Concerns over the future of UK engineering

2 min read

This year’s GCSE results have shown a 26% increase in pupils retaking maths to reach grade C or above, as well as a fall in the number of pupils achieving a pass mark in Physics and Design and Technology. This has led to a call for grassroots change to encourage young people into engineering.

Further than this, The Institution of Engineering and Technology (IET) says that the pressure for schools to adopt the English Baccalaureate (EBacc) could effectively mean that schools drop ‘non-core’ subjects such as Design & Technology from the syllabus altogether.

Stephanie Fernandes, IET principal policy advisor of education and skills, said: “Given engineering currently accounts for 27% of our total GDP, and we are expecting a shortfall of 1.82million new engineers over the next decade, removing subjects like D&T from the curriculum is incredibly short sighted.

“D&T is vital for engaging young people in the creative and problem fixing side of engineering. If they don’t have this opportunity at school, it is inevitable we will produce fewer engineers, which represents a genuine risk to our economy.”

Today’s exam results highlights an issue confirmed by a recent OECD study. The study suggests school performance in the UK could be boosted by improving confidence - among girls especially - towards tackling maths and science, and by parents encouraging their children to consider careers involving subjects such as engineering.

Kieron Salter, managing director of KW Special Projects (KWSP), commented: “The UK has a huge deficit of engineers. According to a recent government report, the sector has the potential to contribute an additional £27billion to the economy by 2022, but only if we can fill the 250,000 engineering vacancies needed to deliver on this potential in the same timeframe. With only 8% of roles within the industry held by women, there’s huge untapped potential here.”

The OECD report confirms that girls’ confidence in maths is low from an early age, effectively cutting them off from even considering engineering as a career aspiration. Salter added that as a country we need to present maths and science to girls in a way that builds their confidence and encourages them to both enjoy and adopt maths as a foundation for further education.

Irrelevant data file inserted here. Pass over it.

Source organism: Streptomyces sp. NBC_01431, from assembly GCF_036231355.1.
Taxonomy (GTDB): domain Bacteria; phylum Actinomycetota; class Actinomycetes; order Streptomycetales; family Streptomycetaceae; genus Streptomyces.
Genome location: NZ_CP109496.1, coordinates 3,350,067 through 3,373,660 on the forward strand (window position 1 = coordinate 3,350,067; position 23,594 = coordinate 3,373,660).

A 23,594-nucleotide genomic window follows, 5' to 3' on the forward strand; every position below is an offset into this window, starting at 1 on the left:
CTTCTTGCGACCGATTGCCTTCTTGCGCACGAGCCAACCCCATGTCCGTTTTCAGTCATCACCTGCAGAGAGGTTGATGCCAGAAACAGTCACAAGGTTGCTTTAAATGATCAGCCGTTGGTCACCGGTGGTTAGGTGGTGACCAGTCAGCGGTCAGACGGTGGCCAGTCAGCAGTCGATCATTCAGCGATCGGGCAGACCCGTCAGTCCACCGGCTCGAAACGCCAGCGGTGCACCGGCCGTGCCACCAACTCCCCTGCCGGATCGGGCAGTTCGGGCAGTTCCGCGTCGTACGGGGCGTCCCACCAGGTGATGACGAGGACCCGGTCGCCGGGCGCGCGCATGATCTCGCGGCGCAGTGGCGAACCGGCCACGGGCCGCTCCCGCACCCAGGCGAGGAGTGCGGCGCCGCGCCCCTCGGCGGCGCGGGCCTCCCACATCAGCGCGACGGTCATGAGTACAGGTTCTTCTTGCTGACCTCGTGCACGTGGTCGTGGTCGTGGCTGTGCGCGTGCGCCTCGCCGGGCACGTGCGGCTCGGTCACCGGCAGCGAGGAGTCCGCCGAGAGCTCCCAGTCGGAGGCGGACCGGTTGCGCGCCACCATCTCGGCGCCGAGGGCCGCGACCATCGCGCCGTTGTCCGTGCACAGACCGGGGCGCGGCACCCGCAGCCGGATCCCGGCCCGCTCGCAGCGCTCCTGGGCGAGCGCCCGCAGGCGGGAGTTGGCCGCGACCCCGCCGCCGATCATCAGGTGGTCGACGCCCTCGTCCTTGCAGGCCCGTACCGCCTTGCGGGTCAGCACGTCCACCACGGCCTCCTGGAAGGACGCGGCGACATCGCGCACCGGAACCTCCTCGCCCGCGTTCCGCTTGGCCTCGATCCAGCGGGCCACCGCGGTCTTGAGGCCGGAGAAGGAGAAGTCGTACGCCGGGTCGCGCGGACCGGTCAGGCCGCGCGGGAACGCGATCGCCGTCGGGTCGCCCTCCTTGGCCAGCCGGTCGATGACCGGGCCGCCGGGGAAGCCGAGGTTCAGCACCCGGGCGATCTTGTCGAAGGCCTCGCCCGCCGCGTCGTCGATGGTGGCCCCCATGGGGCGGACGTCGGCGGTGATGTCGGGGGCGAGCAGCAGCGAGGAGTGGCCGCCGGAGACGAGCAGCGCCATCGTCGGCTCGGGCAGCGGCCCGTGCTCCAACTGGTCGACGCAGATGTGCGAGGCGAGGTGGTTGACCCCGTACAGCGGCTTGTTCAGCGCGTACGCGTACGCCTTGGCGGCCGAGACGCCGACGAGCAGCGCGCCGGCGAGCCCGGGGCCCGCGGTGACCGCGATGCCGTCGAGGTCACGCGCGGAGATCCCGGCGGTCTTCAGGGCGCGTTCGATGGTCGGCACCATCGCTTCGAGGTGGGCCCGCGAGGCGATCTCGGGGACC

“If we can do this, more girls will consider science-based degrees and therefore improve the quota of women in engineering,” Salter said

Naomi Climer, president of the IET, wrote today in the Telegraph, that she would like to see more schools adopt the International Baccalaureate (IB) Over the EBacc. Where the EBacc rules out more artistic subjects like D&T to focus on core subjects, the IB comprises English, maths, a science, a language and an “individuals and societies” subject (such as history, geography or economics), plus a sixth subject.

“Forcing sixth form students to make narrow subject choices that will inadvertently limit their career choices later in life is a clear risk to the pipeline of engineers within the UK,” said Climer. “More widespread adoption of the IB would not only stop pupils writing off certain careers and fields of study at university, it would also buy them more time to gain a better understanding of where their personal areas of interest and academic strength lie.”

Crucially, the rest of the world continues to develop and evolve its engineering capabilities and this generates more competition than ever before. If the UK is to continue the legacy it has created as a true innovator, then it must work harder collectively. This includes industry, educators and the government engaging with young people and inspiring them to look upon engineering as an attractive potential career.